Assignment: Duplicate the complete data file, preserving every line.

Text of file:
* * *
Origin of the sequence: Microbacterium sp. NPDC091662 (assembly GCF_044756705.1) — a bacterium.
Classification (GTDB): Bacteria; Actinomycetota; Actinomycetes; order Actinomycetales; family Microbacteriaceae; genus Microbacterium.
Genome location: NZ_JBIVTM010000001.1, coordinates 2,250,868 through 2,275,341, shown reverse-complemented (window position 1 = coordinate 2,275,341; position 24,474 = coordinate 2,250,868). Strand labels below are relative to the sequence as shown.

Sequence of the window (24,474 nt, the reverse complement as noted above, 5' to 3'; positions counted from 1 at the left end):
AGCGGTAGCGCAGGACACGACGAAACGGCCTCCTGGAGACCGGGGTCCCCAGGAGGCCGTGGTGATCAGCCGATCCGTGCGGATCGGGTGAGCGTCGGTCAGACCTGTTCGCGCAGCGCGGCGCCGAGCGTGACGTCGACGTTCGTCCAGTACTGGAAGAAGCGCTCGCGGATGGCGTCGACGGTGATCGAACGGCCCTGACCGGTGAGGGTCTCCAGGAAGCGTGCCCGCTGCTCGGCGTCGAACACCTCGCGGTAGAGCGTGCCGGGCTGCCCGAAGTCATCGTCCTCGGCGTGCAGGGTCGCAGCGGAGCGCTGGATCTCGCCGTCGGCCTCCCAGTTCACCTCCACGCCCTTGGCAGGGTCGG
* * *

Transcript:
Origin of the sequence: Microbacterium sp. NPDC091662 (assembly GCF_044756705.1) — a bacterium.
Classification (GTDB): Bacteria; Actinomycetota; Actinomycetes; order Actinomycetales; family Microbacteriaceae; genus Microbacterium.
Genome location: NZ_JBIVTM010000001.1, coordinates 2,250,868 through 2,275,341, shown reverse-complemented (window position 1 = coordinate 2,275,341; position 24,474 = coordinate 2,250,868). Strand labels below are relative to the sequence as shown.

Sequence of the window (24,474 nt, the reverse complement as noted above, 5' to 3'; positions counted from 1 at the left end):
AGCGGTAGCGCAGGACACGACGAAACGGCCTCCTGGAGACCGGGGTCCCCAGGAGGCCGTGGTGATCAGCCGATCCGTGCGGATCGGGTGAGCGTCGGTCAGACCTGTTCGCGCAGCGCGGCGCCGAGCGTGACGTCGACGTTCGTCCAGTACTGGAAGAAGCGCTCGCGGATGGCGTCGACGGTGATCGAACGGCCCTGACCGGTGAGGGTCTCCAGGAAGCGTGCCCGCTGCTCGGCGTCGAACACCTCGCGGTAGAGCGTGCCGGGCTGCCCGAAGTCATCGTCCTCGGCGTGCAGGGTCGCAGCGGAGCGCTGGATCTCGCCGTCGGCCTCCCAGTTCACCTCCACGCCCTTGGCAGGGTCGG